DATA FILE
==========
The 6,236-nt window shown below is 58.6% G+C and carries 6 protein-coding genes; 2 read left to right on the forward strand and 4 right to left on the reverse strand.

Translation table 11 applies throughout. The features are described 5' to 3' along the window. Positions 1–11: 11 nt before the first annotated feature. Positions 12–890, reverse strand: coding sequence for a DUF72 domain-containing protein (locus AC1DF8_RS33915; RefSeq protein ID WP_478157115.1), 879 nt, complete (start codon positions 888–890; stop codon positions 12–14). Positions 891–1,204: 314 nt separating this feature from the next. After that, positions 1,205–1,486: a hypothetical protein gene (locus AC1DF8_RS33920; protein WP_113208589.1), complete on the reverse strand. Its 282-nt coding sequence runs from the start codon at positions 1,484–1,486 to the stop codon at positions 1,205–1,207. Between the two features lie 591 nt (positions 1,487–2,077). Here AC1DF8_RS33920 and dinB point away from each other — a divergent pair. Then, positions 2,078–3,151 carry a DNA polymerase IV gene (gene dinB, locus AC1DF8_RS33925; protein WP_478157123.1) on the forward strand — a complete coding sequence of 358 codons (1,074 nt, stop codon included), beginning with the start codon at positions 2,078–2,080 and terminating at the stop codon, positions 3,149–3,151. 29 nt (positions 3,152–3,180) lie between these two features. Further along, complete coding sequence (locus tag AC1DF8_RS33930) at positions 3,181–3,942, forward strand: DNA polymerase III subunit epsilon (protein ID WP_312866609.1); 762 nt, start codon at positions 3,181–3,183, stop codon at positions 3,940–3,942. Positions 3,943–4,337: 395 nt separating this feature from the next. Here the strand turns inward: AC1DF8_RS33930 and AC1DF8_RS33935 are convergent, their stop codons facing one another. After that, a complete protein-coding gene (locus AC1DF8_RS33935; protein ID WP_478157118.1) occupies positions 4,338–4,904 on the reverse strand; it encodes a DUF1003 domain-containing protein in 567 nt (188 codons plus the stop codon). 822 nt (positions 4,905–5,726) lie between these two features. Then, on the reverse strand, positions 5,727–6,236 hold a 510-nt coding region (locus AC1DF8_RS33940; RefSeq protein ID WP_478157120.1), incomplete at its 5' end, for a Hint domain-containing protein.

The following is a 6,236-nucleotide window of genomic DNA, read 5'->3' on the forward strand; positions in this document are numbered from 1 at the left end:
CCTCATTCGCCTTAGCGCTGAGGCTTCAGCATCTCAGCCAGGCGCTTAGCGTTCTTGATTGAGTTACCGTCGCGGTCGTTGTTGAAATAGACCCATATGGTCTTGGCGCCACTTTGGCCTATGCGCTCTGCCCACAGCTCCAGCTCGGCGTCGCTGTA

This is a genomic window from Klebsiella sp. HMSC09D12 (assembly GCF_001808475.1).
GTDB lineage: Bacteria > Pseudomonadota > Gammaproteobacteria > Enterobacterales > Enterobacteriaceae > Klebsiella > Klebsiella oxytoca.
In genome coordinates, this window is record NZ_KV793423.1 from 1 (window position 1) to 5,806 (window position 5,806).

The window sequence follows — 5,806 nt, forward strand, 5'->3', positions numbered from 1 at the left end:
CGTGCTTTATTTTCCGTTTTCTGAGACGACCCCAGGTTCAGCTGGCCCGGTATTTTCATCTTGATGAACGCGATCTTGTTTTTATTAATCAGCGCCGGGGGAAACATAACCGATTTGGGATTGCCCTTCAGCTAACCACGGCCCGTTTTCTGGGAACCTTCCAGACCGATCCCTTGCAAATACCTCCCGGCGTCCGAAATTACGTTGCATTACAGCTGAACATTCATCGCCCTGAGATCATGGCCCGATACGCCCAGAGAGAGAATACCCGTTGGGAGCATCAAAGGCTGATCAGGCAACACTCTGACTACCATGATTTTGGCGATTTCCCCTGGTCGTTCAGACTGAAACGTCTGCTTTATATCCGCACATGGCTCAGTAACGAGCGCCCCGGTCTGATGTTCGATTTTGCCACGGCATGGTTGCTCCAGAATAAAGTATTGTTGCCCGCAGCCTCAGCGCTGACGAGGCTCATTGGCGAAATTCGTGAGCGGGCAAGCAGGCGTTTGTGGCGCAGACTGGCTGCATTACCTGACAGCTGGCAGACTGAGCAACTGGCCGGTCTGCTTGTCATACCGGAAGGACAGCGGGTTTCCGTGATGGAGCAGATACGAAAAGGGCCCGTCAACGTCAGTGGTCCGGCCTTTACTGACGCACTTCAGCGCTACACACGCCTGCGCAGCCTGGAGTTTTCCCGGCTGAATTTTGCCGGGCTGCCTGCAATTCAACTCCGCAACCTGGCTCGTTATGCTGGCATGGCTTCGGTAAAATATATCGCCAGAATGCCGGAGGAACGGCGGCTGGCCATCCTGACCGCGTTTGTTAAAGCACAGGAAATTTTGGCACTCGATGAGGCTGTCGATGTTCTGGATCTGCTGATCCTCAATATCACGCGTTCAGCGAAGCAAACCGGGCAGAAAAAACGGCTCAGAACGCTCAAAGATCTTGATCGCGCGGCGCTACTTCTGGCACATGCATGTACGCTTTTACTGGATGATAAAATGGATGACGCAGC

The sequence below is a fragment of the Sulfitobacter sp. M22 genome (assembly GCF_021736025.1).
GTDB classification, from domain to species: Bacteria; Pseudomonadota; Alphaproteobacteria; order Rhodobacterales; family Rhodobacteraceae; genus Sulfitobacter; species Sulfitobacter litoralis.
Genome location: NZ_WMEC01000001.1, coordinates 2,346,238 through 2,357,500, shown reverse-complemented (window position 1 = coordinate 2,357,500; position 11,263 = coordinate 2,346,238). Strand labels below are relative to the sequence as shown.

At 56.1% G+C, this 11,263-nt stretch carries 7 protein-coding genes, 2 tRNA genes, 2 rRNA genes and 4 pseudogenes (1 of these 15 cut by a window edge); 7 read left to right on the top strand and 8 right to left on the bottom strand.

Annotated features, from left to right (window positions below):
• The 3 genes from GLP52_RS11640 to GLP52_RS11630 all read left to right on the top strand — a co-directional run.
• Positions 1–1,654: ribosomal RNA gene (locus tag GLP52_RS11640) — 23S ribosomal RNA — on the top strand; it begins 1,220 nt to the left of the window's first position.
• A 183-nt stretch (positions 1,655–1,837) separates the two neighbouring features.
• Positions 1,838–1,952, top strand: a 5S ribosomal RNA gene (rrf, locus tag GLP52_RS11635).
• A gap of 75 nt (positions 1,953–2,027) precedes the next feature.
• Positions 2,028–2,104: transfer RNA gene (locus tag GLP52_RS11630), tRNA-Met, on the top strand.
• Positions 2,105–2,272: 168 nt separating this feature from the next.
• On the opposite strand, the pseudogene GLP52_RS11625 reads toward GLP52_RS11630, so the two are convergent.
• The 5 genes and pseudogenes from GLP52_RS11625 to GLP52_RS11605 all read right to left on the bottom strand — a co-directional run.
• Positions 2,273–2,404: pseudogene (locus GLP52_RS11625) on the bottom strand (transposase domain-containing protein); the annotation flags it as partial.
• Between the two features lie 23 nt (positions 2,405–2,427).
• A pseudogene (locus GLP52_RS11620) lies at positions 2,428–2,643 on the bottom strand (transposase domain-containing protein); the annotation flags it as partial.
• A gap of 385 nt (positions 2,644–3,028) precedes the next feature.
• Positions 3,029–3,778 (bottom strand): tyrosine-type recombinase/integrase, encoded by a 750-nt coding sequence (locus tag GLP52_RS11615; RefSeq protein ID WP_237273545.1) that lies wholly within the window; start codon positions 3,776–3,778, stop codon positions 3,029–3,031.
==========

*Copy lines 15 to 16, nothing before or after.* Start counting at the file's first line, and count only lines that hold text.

• The 3 genes from GLP52_RS11640 to GLP52_RS11630 all read left to right on the top strand — a co-directional run.
• Positions 1–1,654: ribosomal RNA gene (locus tag GLP52_RS11640) — 23S ribosomal RNA — on the top strand; it begins 1,220 nt to the left of the window's first position.